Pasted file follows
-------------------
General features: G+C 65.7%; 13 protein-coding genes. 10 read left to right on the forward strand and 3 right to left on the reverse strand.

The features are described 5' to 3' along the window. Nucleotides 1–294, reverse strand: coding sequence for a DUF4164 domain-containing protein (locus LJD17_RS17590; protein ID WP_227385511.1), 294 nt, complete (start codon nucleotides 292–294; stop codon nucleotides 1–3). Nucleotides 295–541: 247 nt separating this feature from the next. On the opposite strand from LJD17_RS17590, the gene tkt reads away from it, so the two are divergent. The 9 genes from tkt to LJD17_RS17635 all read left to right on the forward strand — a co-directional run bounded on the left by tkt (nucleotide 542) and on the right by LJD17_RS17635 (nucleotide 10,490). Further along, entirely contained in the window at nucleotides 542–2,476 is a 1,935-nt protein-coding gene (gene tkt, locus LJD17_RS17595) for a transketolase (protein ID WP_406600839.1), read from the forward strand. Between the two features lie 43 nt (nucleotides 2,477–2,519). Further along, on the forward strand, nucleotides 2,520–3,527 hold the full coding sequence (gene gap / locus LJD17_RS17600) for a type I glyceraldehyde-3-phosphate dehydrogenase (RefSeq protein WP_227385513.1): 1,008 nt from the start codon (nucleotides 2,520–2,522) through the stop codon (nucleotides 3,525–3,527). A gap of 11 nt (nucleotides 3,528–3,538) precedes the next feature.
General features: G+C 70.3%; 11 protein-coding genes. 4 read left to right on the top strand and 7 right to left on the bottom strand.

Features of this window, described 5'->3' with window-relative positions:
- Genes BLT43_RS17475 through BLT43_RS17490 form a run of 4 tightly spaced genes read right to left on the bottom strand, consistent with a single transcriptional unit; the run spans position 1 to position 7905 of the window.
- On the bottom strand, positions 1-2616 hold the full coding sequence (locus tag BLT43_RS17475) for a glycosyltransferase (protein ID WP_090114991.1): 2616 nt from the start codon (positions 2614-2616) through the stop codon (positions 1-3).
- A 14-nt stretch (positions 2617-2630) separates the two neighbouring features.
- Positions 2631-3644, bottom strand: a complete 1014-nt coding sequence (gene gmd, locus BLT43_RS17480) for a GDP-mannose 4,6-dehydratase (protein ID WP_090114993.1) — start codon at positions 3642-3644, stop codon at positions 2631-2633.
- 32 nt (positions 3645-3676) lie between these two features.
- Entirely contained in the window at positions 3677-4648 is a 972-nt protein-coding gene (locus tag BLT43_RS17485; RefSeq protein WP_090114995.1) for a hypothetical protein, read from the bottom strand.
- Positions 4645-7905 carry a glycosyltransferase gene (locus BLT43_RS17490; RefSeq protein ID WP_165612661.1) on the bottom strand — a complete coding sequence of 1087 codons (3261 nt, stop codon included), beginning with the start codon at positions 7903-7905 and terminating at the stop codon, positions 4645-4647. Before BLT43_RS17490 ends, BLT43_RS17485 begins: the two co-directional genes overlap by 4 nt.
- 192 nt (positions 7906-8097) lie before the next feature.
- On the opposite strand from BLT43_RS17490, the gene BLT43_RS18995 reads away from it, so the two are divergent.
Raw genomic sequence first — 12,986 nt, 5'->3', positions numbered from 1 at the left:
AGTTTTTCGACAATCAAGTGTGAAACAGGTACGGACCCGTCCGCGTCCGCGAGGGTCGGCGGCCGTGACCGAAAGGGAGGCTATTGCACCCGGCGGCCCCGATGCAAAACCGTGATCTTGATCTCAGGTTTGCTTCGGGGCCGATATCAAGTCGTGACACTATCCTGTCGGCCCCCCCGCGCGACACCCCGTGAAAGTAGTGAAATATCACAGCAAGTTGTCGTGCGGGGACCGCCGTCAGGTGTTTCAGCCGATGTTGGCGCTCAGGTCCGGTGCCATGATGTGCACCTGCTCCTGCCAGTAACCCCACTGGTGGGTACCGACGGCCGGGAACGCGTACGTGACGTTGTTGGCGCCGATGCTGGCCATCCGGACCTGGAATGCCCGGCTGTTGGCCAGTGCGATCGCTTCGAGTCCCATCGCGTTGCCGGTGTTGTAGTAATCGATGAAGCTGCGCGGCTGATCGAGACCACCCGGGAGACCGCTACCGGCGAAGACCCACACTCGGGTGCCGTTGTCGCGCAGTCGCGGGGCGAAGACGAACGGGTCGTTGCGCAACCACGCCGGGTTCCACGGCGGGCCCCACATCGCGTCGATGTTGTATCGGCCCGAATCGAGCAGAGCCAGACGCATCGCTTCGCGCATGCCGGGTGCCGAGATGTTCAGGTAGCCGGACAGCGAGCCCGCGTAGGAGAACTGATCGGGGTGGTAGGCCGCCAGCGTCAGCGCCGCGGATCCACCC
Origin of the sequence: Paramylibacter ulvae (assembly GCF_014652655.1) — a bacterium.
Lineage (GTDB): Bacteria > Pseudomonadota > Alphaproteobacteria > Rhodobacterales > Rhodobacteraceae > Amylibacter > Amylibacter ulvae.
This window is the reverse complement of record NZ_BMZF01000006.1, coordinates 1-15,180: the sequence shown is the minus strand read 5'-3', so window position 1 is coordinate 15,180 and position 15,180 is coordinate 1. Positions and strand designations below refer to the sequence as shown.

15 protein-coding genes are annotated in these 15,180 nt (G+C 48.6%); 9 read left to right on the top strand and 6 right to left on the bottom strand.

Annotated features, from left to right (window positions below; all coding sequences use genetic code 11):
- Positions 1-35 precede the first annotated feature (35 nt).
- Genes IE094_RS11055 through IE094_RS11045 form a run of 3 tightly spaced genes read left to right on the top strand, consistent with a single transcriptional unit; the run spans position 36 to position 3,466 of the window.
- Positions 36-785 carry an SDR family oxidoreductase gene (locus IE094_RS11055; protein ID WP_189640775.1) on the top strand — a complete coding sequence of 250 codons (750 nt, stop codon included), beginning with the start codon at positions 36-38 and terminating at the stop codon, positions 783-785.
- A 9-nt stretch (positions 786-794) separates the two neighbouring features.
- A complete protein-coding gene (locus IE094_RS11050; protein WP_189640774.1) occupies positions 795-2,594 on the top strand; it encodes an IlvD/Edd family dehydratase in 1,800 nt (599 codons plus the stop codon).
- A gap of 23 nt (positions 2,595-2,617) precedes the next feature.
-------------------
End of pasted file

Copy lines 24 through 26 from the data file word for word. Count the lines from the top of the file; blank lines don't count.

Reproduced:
- A 9-nt stretch (positions 786-794) separates the two neighbouring features.
- A complete protein-coding gene (locus IE094_RS11050; protein WP_189640774.1) occupies positions 795-2,594 on the top strand; it encodes an IlvD/Edd family dehydratase in 1,800 nt (599 codons plus the stop codon).
- A gap of 23 nt (positions 2,595-2,617) precedes the next feature.